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Travel Information of Peru


No visa is necessary for most countries (check with the Peruvian Embassy in your home country). The tourist visa will allow you 90 days in Peru. You are allowed a maximum of three 30-day extensions for up 180 days (6 months) in Argentina. Each extension will cost you about $ 25.00. You might want to consider just crossing the (Bolivian or Chilean) border, if you need more time in Peru. It'll take you about two days and you'll be guaranteed another 90 days.

What to Bring

  • Dictionary
  • Spanish grammar book in your own language (there are no Spanish grammar books or dictionaries available in Cusco)
  • Email addresses
  • A guidebook
  • Novels
  • A small gift for the guest family
  • A warm jumper/sweater
  • A raincoat
  • Walking shoes/hiking boots
  • Sleeping bag (for Inca Trail, although these can be rented as well)
  • Water purification tablets (can be bought in Cusco as well)
  • Pocket knife
  • Torch/flashlight


Colca Canyon in Arequipa, PeruColca Canyon in Arequipa, Peru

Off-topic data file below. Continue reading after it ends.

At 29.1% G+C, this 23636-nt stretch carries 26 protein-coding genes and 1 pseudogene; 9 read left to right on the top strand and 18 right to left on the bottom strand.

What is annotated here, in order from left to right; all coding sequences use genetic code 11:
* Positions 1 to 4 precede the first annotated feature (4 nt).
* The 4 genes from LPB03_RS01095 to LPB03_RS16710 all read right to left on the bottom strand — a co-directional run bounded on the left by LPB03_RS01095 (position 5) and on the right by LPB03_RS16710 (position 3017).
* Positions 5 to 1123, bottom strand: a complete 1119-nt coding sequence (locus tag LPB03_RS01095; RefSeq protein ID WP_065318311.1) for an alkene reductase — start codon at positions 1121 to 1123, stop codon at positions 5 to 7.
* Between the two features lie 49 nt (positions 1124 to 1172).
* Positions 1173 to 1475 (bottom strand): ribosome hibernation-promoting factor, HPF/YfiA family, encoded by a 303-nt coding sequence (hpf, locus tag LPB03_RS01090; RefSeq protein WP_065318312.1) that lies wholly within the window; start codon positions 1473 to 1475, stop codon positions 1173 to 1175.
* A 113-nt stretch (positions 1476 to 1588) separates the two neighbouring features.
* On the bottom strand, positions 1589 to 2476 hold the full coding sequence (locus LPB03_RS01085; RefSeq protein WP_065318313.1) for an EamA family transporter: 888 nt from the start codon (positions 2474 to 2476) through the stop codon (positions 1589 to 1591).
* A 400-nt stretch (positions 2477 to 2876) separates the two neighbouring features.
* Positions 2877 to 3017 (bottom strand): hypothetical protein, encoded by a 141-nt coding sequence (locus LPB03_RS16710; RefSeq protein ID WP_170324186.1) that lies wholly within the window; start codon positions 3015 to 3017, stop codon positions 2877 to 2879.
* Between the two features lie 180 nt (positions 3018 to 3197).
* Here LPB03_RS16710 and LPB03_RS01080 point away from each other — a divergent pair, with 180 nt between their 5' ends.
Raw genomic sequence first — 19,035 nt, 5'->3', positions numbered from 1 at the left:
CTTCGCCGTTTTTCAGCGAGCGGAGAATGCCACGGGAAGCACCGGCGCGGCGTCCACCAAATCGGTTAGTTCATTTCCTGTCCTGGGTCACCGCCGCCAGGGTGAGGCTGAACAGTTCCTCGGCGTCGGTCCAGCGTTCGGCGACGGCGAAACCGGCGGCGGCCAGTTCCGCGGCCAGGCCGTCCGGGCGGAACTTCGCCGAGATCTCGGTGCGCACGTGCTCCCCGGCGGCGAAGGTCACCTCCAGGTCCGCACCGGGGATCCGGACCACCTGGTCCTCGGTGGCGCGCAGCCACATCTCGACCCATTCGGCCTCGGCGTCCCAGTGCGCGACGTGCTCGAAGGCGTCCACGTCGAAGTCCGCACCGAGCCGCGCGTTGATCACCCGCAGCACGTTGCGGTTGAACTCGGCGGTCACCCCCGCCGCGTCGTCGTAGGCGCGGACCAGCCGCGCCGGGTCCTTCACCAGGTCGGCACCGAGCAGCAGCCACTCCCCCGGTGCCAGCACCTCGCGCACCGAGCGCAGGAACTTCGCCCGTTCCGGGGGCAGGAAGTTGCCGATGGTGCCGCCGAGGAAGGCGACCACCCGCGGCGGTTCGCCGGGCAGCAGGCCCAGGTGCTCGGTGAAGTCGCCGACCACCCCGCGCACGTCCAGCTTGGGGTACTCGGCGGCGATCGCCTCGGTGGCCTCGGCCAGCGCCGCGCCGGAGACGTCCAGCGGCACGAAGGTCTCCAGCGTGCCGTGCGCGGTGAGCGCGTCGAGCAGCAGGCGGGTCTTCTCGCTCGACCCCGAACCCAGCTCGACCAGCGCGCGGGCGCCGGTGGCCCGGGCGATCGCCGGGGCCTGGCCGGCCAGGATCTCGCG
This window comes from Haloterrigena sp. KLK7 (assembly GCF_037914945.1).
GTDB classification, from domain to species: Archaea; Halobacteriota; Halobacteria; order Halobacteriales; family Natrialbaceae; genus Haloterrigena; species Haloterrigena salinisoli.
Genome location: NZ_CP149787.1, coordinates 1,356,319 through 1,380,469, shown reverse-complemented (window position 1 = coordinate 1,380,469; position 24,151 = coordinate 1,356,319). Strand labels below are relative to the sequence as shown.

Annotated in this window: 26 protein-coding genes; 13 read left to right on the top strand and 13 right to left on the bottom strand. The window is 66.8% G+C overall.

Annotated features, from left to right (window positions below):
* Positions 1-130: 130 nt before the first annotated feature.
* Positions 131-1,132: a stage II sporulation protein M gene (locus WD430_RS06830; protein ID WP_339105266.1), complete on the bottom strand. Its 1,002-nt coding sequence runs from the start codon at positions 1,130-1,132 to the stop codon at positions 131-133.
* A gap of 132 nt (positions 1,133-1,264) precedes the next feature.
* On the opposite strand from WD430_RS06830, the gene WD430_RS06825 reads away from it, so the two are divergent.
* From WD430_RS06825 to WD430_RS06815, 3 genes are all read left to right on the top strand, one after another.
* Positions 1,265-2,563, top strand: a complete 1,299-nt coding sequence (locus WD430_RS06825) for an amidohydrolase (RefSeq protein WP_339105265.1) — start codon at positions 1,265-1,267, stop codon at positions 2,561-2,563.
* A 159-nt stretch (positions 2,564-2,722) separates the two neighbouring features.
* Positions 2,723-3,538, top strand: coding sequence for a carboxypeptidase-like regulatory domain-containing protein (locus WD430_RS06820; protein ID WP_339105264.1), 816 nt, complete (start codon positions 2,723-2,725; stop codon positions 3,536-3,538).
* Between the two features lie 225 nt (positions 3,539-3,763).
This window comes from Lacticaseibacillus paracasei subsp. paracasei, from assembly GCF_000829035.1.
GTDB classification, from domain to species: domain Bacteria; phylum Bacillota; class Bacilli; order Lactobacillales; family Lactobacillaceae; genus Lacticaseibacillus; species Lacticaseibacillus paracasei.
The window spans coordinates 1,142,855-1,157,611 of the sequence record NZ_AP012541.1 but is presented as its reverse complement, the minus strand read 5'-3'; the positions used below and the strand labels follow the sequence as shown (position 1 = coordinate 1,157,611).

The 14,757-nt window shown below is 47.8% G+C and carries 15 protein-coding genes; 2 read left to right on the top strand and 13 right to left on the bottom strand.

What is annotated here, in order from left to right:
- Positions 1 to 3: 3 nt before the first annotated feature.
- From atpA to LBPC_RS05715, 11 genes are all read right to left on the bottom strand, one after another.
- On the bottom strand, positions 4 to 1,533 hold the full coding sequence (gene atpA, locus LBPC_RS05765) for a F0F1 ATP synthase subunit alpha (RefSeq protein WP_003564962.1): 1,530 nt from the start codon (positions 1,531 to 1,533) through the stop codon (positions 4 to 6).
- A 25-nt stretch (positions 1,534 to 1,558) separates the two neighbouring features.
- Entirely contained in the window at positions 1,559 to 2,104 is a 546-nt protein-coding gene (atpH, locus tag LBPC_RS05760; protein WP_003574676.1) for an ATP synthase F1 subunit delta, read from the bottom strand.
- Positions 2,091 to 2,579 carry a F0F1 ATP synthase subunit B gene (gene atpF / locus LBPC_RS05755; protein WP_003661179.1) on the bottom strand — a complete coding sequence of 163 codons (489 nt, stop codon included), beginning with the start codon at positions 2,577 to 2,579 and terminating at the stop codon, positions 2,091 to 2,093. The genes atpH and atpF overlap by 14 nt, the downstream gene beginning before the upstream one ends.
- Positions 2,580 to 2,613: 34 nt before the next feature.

Jetlag is caused by disruption of your "body clock" - a small cluster of brain cells that controls the timing of biological functions (circadian rhythms), including when you eat and sleep. The body clock is designed for a regular rhythm of daylight and darkness, so that it is thrown out of "sync" when it experiences daylight and darkness at the "wrong" times in a new time zone. The symptoms of Jetlag often persist for days while the internal body clock slowly adjusts to the new time zone. Abstaining from alcoholic beverages while on board (and drinking lots of water instead) is both a physical and a mental remedy--it helps to offset dehydration and it promotes mental clarity. There is no quick fix to alleviate all the symptoms of jetlag. There is no single pill or remedy for all these symptoms. We can cope, however, with a little consciousness in our daily life. First of all, spend some time outside during daylight hours. Even being in a room with windows helps to enlighten our body clocks. it is also important, you adjust your bedtime to the new, local timetable as soon as possible. Along with the adoption of the local bedtime, try doing what the locals do: their food preferences, meal times, recreational activities, and even the way they dress.